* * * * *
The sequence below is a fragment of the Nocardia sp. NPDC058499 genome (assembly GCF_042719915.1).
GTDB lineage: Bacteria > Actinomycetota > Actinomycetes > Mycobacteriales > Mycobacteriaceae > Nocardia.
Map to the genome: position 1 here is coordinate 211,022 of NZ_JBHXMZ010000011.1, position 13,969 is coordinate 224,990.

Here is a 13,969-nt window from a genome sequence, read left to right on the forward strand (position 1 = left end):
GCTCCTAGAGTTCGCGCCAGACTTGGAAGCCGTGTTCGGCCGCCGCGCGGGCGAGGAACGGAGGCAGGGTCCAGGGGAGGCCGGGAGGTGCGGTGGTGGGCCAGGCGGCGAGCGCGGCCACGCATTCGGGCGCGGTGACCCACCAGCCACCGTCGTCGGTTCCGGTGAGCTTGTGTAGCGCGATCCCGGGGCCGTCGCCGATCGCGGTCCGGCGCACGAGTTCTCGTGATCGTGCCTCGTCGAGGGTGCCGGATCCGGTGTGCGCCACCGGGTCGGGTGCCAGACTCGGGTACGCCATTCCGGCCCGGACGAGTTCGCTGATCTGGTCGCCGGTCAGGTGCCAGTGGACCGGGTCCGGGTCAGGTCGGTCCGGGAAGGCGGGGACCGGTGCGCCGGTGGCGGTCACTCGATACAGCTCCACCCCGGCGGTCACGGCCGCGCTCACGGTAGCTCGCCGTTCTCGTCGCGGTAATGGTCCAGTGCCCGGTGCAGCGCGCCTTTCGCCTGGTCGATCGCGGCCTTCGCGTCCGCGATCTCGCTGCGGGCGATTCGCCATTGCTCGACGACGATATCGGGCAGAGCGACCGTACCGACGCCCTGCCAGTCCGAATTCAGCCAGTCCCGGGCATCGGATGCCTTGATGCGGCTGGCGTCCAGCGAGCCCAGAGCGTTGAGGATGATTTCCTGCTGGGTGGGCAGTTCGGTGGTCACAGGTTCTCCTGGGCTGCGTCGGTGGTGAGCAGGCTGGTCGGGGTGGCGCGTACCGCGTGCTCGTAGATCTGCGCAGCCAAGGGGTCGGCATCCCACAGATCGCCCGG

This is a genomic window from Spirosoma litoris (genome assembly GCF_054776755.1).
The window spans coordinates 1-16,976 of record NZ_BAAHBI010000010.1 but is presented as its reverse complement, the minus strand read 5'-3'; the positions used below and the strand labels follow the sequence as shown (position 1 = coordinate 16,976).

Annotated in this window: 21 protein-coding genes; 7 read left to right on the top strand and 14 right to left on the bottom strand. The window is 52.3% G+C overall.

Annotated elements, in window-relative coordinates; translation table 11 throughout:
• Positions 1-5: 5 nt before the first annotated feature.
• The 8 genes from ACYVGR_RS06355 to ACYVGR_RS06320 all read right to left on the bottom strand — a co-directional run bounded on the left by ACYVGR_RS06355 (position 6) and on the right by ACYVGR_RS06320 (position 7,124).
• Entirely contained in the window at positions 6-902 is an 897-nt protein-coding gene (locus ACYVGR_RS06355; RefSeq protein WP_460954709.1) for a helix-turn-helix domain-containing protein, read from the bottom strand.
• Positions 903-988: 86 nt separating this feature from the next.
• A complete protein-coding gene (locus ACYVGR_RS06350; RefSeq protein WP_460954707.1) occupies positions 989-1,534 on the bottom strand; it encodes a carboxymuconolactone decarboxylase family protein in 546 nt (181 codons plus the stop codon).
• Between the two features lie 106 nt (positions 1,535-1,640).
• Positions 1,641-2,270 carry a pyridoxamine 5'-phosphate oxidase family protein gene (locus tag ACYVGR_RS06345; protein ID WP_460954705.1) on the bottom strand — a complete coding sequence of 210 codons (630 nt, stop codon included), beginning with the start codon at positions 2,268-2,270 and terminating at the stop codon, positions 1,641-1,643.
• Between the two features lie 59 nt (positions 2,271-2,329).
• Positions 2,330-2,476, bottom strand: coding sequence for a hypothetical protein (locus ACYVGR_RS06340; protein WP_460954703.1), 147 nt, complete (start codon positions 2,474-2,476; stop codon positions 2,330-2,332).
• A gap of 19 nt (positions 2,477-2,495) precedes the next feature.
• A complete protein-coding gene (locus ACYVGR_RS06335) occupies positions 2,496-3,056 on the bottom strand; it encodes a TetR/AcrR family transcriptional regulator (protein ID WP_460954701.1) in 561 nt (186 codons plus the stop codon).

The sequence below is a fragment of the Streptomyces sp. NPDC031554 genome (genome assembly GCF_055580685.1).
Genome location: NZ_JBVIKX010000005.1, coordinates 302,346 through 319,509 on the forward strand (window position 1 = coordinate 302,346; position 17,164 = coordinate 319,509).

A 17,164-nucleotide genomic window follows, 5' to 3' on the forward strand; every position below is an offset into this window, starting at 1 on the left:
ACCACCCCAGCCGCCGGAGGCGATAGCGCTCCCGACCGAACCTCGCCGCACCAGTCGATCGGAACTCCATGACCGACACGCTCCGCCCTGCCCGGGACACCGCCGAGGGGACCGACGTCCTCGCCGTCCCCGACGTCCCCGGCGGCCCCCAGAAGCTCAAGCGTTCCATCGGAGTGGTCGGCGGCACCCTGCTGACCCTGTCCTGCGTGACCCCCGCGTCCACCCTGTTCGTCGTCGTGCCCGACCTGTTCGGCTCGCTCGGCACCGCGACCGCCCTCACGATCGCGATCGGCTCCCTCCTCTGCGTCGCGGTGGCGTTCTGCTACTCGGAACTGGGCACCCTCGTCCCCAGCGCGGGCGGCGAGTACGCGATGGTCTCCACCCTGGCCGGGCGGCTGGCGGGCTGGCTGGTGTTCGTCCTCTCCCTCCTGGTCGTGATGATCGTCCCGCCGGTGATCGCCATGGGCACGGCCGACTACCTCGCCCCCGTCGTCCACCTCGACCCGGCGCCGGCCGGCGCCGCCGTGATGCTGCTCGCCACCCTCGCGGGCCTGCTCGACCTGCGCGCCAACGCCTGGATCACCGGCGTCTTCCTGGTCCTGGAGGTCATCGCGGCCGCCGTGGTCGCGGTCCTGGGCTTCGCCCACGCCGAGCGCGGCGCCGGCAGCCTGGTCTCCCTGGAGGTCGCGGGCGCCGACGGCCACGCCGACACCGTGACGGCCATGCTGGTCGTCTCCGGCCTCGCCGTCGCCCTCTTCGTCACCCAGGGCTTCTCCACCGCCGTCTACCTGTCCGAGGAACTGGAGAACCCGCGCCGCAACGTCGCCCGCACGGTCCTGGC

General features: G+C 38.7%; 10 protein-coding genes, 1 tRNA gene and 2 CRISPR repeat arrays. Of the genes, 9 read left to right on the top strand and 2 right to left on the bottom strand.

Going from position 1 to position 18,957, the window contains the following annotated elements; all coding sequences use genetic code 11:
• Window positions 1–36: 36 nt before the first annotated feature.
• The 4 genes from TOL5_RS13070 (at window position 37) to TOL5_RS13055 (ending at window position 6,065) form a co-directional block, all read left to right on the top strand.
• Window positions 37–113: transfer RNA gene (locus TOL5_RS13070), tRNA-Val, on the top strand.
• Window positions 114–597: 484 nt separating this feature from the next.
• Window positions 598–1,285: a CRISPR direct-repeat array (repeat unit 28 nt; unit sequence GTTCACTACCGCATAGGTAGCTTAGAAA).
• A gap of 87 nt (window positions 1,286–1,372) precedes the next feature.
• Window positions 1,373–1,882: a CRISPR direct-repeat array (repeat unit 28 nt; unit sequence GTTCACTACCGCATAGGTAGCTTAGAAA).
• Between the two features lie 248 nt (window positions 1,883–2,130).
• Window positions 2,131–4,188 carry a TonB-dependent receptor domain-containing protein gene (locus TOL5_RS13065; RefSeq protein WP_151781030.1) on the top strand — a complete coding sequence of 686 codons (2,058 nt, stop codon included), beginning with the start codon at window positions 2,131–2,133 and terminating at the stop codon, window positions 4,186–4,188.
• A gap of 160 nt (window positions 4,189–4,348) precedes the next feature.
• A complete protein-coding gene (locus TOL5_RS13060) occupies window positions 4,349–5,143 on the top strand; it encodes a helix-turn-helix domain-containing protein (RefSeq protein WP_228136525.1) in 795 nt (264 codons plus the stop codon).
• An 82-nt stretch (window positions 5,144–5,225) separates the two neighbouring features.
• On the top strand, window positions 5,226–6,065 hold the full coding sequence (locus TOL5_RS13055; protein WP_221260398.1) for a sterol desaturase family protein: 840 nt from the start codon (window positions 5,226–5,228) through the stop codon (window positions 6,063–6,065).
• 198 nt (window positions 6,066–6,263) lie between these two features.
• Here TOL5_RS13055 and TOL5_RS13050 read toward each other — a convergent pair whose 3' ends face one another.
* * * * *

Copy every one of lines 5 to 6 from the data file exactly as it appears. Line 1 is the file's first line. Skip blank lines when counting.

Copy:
GCTCCTAGAGTTCGCGCCAGACTTGGAAGCCGTGTTCGGCCGCCGCGCGGGCGAGGAACGGAGGCAGGGTCCAGGGGAGGCCGGGAGGTGCGGTGGTGGGCCAGGCGGCGAGCGCGGCCACGCATTCGGGCGCGGTGACCCACCAGCCACCGTCGTCGGTTCCGGTGAGCTTGTGTAGCGCGATCCCGGGGCCGTCGCCGATCGCGGTCCGGCGCACGAGTTCTCGTGATCGTGCCTCGTCGAGGGTGCCGGATCCGGTGTGCGCCACCGGGTCGGGTGCCAGACTCGGGTACGCCATTCCGGCCCGGACGAGTTCGCTGATCTGGTCGCCGGTCAGGTGCCAGTGGACCGGGTCCGGGTCAGGTCGGTCCGGGAAGGCGGGGACCGGTGCGCCGGTGGCGGTCACTCGATACAGCTCCACCCCGGCGGTCACGGCCGCGCTCACGGTAGCTCGCCGTTCTCGTCGCGGTAATGGTCCAGTGCCCGGTGCAGCGCGCCTTTCGCCTGGTCGATCGCGGCCTTCGCGTCCGCGATCTCGCTGCGGGCGATTCGCCATTGCTCGACGACGATATCGGGCAGAGCGACCGTACCGACGCCCTGCCAGTCCGAATTCAGCCAGTCCCGGGCATCGGATGCCTTGATGCGGCTGGCGTCCAGCGAGCCCAGAGCGTTGAGGATGATTTCCTGCTGGGTGGGCAGTTCGGTGGTCACAGGTTCTCCTGGGCTGCGTCGGTGGTGAGCAGGCTGGTCGGGGTGGCGCGTACCGCGTGCTCGTAGATCTGCGCAGCCAAGGGGTCGGCATCCCACAGATCGCCCGG

This is a genomic window from Spirosoma litoris (genome assembly GCF_054776755.1).